How far should scientists go to modify humans through genetic engineering?
Somatic genetic modification possesses a vast array of medical benefits. The process involves the manipulation of one’s genome via a process called gene editing. The common opposing argument disproves germline genome modification, which poses several monumental legal and socio-ethical considerations. These aspects range from infringements of the unborn child’s rights, costs, ramifications on one’s quality of life, and the preservation of dignity (Van Dijke et al., 2018).
Recent advancements in genome editing could potentially address health issues, such as chronic and inherited illnesses. Some conditions occur due to the inheritance of a deleterious variant present in both parents. Conversely, some occur due to the inheritance of a single copy dominant variant. Novel techniques, such as the Clustered Regularly Interspaced Short Palindromic Repeats (CRISPR), could eliminate various illnesses (NIH, n.d.). This aspect could address hemophilia, Tay-Sachs disease, and sickle-cell anemia, among others.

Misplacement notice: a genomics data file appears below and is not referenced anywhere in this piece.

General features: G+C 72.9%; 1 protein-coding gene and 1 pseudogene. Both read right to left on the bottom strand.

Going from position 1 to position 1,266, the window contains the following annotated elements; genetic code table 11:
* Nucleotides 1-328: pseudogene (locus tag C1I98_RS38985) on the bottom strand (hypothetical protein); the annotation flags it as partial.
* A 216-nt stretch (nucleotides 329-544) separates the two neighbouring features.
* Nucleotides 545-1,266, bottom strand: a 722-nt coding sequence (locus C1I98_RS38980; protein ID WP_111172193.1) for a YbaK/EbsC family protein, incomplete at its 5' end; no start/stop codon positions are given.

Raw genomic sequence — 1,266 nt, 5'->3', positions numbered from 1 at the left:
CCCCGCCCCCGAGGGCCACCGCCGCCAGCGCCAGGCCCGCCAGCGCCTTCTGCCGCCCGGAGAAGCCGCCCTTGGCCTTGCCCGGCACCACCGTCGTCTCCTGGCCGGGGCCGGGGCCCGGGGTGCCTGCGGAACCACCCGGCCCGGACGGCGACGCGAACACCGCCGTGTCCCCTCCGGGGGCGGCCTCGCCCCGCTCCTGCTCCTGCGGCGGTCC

Modern gene targeting techniques supersede traditional gene therapy in terms of efficiency and a more comprehensive array of applications. This notion provides more flexibility in altering the gene sequence within a given cell’s deoxyribonucleic acid (DNA). Further, the precise integration of given gene expressions is advantageous as it is safe and lacks disruptive effects on neighboring genes. This aspect preserves a gene’s vigorous expression while reducing potential oncogenesis risks (National Academies of Sciences, Engineering, and Medicine, 2017). Furthermore, modern genetic engineering addresses homologous and non-homologous gene repair approaches. This aspect leads to the achievement of cell repair, which could restore tissue functionality and vibrancy.
National Academies of Sciences, Engineering, and Medicine. (2017). Human genome editing: science, ethics, and governance. National Academies Press. Retrieved from https://www.ncbi.nlm.nih.gov/books/NBK447271/
NIH. (n.d.). US National Library of Medicine. What are genome editing and CRISPR-Cas9? Retrieved from https://ghr.nlm.nih.gov/primer/genomicresearch/genomeediting
Van Dijke, I., Bosch, L., Bredenoord, A. L., Cornel, M., Repping, S., & Hendriks, S. (2018). The ethics of clinical applications of germline genome modification: a systematic review of reasons. Human Reproduction, 33(9), 1777-1796. Retrieved from https://www.ncbi.nlm.nih.gov/pmc/articles/PMC6454467/